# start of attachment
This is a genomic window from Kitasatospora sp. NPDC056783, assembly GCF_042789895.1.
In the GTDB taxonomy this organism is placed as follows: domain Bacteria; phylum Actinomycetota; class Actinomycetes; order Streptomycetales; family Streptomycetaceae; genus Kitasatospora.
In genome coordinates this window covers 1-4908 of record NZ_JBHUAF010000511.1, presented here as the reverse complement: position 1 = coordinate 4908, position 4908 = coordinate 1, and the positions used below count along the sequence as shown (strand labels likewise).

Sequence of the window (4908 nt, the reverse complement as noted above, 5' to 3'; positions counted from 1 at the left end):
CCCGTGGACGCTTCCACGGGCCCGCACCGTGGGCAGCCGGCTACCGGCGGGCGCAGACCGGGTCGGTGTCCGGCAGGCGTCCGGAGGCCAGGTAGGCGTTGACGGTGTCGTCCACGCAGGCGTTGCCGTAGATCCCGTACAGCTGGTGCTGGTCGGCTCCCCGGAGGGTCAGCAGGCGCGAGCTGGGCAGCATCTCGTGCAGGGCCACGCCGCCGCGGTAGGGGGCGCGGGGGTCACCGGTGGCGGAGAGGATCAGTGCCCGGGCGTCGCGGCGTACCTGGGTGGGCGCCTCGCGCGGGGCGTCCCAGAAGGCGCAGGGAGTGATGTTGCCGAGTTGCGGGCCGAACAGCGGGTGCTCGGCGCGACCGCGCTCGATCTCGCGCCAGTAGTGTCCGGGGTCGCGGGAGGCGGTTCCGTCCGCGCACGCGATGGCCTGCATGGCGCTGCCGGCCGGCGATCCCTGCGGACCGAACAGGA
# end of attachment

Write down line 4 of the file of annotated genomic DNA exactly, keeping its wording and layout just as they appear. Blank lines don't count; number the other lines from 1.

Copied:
Sequence of the window (4908 nt, the reverse complement as noted above, 5' to 3'; positions counted from 1 at the left end):